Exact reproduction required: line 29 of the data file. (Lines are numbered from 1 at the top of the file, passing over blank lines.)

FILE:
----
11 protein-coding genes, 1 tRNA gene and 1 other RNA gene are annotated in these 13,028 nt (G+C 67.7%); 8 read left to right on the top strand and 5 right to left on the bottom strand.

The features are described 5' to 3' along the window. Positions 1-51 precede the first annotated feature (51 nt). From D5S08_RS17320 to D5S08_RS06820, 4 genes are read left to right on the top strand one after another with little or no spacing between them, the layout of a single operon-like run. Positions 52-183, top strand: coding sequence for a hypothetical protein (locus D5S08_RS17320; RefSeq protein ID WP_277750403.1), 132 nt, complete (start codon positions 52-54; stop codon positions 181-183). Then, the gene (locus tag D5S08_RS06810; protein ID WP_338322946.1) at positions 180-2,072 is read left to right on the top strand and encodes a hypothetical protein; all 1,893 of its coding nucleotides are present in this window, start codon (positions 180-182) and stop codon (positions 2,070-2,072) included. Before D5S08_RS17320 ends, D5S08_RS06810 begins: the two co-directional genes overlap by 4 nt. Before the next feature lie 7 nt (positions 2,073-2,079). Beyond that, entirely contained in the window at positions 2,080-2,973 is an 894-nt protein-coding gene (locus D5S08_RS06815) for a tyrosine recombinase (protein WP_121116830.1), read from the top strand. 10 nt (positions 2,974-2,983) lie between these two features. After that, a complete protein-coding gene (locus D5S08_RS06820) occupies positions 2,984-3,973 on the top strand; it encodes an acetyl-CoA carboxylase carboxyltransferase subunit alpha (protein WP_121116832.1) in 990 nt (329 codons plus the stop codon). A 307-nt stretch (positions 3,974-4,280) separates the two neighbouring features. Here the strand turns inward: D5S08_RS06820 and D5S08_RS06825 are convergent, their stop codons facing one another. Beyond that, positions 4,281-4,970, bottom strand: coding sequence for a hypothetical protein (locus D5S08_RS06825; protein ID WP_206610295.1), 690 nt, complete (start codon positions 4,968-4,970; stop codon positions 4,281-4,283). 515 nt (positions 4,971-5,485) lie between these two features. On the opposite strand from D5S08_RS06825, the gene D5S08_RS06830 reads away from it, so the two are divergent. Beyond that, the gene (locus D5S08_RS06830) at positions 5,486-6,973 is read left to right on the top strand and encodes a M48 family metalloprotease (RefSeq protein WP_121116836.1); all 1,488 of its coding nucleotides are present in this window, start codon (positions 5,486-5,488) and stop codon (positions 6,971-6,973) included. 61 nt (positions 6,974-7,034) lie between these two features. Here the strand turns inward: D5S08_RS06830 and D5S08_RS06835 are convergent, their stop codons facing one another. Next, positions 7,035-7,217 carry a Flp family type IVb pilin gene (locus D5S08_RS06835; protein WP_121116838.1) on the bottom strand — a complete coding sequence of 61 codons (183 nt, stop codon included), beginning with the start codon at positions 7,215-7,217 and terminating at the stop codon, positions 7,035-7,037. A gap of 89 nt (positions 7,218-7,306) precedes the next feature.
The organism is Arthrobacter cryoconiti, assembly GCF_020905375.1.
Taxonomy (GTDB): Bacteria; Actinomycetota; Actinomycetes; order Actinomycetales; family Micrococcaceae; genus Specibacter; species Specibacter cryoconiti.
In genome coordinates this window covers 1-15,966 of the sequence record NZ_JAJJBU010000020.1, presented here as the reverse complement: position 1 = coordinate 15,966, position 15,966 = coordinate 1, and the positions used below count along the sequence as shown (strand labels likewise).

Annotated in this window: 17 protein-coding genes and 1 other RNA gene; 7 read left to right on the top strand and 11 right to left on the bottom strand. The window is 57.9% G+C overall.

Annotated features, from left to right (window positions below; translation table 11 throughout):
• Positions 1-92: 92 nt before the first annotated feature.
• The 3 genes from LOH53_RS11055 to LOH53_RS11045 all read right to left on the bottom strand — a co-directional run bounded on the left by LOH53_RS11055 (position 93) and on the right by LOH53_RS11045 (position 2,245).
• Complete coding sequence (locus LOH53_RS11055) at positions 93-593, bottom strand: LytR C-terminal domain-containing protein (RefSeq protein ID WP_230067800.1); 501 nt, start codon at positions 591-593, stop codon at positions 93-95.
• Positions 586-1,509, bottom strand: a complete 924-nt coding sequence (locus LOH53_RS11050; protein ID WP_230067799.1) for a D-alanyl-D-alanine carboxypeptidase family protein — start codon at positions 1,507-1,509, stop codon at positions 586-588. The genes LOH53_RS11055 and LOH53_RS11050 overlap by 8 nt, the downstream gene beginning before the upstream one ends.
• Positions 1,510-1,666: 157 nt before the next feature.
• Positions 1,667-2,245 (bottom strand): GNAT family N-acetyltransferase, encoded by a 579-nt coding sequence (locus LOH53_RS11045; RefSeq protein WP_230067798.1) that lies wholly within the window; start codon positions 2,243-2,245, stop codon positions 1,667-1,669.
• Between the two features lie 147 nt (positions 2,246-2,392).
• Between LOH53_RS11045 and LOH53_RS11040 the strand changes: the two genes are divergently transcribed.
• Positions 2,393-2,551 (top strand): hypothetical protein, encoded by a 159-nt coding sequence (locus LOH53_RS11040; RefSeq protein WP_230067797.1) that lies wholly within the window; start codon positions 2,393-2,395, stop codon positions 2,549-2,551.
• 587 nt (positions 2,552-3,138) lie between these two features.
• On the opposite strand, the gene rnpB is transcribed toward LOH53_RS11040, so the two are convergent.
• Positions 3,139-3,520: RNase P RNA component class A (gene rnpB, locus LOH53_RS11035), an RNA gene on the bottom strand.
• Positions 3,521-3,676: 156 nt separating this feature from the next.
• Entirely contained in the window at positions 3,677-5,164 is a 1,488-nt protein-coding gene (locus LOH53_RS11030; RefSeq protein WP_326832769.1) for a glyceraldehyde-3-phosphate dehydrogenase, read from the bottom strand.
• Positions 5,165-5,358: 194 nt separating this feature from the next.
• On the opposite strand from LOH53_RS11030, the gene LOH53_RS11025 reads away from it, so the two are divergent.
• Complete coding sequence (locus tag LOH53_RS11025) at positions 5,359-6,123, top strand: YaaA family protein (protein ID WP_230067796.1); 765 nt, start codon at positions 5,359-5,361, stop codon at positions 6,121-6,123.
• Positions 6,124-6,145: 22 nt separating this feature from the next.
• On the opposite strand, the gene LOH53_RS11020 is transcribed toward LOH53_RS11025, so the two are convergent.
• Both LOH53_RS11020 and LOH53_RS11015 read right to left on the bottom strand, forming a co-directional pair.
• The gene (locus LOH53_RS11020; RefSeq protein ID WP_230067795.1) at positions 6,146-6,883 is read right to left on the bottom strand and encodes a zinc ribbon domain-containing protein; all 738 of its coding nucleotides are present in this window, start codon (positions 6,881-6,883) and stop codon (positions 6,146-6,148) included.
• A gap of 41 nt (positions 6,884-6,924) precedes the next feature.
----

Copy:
• A gap of 41 nt (positions 6,884-6,924) precedes the next feature.